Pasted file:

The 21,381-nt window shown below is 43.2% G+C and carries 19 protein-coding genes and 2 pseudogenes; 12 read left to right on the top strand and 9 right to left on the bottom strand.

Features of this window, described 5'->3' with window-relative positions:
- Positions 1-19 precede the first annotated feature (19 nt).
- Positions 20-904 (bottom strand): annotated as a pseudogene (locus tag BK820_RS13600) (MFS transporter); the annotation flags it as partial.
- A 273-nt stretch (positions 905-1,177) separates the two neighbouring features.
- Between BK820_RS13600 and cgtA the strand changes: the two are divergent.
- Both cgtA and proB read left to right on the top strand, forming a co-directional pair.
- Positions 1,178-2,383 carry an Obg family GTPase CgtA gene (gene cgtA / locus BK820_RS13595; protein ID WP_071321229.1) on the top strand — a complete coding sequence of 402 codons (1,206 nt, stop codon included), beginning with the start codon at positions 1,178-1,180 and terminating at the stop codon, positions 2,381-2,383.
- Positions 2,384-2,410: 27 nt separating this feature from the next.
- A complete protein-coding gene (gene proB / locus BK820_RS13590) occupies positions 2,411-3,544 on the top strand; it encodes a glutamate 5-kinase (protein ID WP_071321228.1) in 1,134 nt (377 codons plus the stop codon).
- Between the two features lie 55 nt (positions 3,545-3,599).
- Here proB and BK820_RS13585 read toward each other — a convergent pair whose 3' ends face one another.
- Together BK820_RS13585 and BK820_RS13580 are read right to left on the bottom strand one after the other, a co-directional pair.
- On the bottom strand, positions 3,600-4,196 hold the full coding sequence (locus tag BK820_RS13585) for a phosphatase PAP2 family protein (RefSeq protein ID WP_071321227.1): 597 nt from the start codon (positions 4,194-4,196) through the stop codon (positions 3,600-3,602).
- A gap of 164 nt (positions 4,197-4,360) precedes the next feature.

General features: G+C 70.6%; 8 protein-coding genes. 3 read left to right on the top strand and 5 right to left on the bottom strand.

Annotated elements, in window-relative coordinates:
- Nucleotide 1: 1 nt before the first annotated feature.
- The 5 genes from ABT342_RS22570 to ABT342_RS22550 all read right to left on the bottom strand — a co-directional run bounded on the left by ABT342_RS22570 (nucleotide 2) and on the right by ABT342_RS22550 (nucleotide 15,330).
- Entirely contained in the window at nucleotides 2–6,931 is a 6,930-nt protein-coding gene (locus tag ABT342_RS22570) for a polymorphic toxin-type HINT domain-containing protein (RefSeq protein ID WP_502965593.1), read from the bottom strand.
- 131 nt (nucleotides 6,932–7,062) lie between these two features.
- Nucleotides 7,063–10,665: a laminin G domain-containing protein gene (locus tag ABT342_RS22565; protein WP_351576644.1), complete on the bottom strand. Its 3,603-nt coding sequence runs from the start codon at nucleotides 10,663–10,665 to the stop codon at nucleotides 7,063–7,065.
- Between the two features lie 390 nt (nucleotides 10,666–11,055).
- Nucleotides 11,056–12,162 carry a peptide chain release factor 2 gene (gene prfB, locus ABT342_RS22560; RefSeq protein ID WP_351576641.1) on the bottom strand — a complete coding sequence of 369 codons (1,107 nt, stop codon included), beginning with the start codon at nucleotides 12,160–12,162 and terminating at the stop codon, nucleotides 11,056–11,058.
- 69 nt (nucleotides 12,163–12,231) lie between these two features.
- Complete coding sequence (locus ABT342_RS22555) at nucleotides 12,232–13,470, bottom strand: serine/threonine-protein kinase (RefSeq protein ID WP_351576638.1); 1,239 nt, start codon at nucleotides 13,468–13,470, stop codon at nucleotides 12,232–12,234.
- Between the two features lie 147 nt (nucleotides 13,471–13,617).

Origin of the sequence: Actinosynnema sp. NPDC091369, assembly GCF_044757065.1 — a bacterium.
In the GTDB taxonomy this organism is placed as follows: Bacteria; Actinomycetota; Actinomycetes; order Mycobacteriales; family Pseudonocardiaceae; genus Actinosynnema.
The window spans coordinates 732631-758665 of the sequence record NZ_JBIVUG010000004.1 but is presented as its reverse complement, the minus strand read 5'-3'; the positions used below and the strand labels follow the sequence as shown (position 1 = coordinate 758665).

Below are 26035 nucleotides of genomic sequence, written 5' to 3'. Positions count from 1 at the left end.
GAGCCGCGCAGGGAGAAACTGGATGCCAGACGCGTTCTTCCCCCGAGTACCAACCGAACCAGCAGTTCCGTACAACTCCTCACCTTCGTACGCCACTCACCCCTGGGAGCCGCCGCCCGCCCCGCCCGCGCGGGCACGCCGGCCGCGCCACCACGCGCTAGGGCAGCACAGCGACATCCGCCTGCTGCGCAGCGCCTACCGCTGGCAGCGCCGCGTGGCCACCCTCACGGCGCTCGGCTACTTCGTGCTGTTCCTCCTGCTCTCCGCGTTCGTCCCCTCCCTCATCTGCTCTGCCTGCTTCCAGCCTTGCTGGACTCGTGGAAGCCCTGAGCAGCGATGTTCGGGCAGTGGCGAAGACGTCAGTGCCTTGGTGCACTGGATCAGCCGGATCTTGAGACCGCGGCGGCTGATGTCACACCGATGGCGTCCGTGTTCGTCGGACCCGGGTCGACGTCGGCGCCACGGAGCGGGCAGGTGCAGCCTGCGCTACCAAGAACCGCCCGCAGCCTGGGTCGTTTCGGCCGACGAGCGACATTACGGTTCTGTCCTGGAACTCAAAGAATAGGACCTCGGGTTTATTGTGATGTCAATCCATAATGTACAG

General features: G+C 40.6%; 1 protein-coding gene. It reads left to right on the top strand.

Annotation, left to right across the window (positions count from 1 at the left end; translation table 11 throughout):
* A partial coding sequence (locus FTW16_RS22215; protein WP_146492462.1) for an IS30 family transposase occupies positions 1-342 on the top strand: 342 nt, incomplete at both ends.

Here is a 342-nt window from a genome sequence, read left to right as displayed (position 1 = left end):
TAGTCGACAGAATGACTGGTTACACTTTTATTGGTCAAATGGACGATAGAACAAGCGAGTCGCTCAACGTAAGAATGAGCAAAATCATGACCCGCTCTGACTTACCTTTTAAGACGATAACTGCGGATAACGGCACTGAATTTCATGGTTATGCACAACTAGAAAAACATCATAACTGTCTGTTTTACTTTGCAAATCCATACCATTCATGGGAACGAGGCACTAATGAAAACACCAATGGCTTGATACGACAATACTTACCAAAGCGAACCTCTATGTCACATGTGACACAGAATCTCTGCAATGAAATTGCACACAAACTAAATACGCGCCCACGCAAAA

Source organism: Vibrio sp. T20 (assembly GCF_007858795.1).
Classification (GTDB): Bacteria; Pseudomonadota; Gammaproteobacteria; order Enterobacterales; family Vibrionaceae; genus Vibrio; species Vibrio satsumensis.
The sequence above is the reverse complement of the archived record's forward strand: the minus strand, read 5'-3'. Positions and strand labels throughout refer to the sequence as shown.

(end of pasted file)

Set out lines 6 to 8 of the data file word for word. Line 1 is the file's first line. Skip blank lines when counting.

- Between BK820_RS13600 and cgtA the strand changes: the two are divergent.
- Both cgtA and proB read left to right on the top strand, forming a co-directional pair.
- Positions 1,178-2,383 carry an Obg family GTPase CgtA gene (gene cgtA / locus BK820_RS13595; protein ID WP_071321229.1) on the top strand — a complete coding sequence of 402 codons (1,206 nt, stop codon included), beginning with the start codon at positions 1,178-1,180 and terminating at the stop codon, positions 2,381-2,383.